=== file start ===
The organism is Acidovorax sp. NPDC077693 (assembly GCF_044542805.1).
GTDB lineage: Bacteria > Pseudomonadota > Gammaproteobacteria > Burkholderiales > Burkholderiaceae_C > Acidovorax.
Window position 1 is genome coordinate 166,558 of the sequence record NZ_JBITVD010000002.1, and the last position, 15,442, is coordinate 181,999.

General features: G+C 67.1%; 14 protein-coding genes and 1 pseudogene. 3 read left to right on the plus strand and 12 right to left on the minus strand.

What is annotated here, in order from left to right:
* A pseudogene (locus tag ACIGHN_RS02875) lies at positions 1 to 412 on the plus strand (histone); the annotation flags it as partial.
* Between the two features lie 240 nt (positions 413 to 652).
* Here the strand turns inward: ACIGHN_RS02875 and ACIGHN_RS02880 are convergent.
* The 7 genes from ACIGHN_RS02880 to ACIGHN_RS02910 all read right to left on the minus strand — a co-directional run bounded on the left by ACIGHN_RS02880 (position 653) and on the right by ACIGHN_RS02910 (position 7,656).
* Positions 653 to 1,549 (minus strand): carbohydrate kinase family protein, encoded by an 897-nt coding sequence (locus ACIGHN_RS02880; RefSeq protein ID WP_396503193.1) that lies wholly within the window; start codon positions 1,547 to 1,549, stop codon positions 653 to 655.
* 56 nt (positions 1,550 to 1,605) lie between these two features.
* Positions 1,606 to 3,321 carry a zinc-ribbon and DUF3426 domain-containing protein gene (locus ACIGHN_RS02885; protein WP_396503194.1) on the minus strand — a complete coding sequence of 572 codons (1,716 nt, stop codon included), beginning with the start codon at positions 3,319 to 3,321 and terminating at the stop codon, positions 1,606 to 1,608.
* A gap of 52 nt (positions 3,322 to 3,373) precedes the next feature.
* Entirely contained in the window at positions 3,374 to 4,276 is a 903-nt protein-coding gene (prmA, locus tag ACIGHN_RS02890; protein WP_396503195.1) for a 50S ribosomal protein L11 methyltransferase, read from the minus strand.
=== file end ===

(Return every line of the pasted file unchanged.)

The organism is Acidovorax sp. NPDC077693 (assembly GCF_044542805.1).
GTDB lineage: Bacteria > Pseudomonadota > Gammaproteobacteria > Burkholderiales > Burkholderiaceae_C > Acidovorax.
Window position 1 is genome coordinate 166,558 of the sequence record NZ_JBITVD010000002.1, and the last position, 15,442, is coordinate 181,999.

General features: G+C 67.1%; 14 protein-coding genes and 1 pseudogene. 3 read left to right on the plus strand and 12 right to left on the minus strand.

What is annotated here, in order from left to right:
* A pseudogene (locus tag ACIGHN_RS02875) lies at positions 1 to 412 on the plus strand (histone); the annotation flags it as partial.
* Between the two features lie 240 nt (positions 413 to 652).
* Here the strand turns inward: ACIGHN_RS02875 and ACIGHN_RS02880 are convergent.
* The 7 genes from ACIGHN_RS02880 to ACIGHN_RS02910 all read right to left on the minus strand — a co-directional run bounded on the left by ACIGHN_RS02880 (position 653) and on the right by ACIGHN_RS02910 (position 7,656).
* Positions 653 to 1,549 (minus strand): carbohydrate kinase family protein, encoded by an 897-nt coding sequence (locus ACIGHN_RS02880; RefSeq protein ID WP_396503193.1) that lies wholly within the window; start codon positions 1,547 to 1,549, stop codon positions 653 to 655.
* 56 nt (positions 1,550 to 1,605) lie between these two features.
* Positions 1,606 to 3,321 carry a zinc-ribbon and DUF3426 domain-containing protein gene (locus ACIGHN_RS02885; protein WP_396503194.1) on the minus strand — a complete coding sequence of 572 codons (1,716 nt, stop codon included), beginning with the start codon at positions 3,319 to 3,321 and terminating at the stop codon, positions 1,606 to 1,608.
* A gap of 52 nt (positions 3,322 to 3,373) precedes the next feature.
* Entirely contained in the window at positions 3,374 to 4,276 is a 903-nt protein-coding gene (prmA, locus tag ACIGHN_RS02890; protein WP_396503195.1) for a 50S ribosomal protein L11 methyltransferase, read from the minus strand.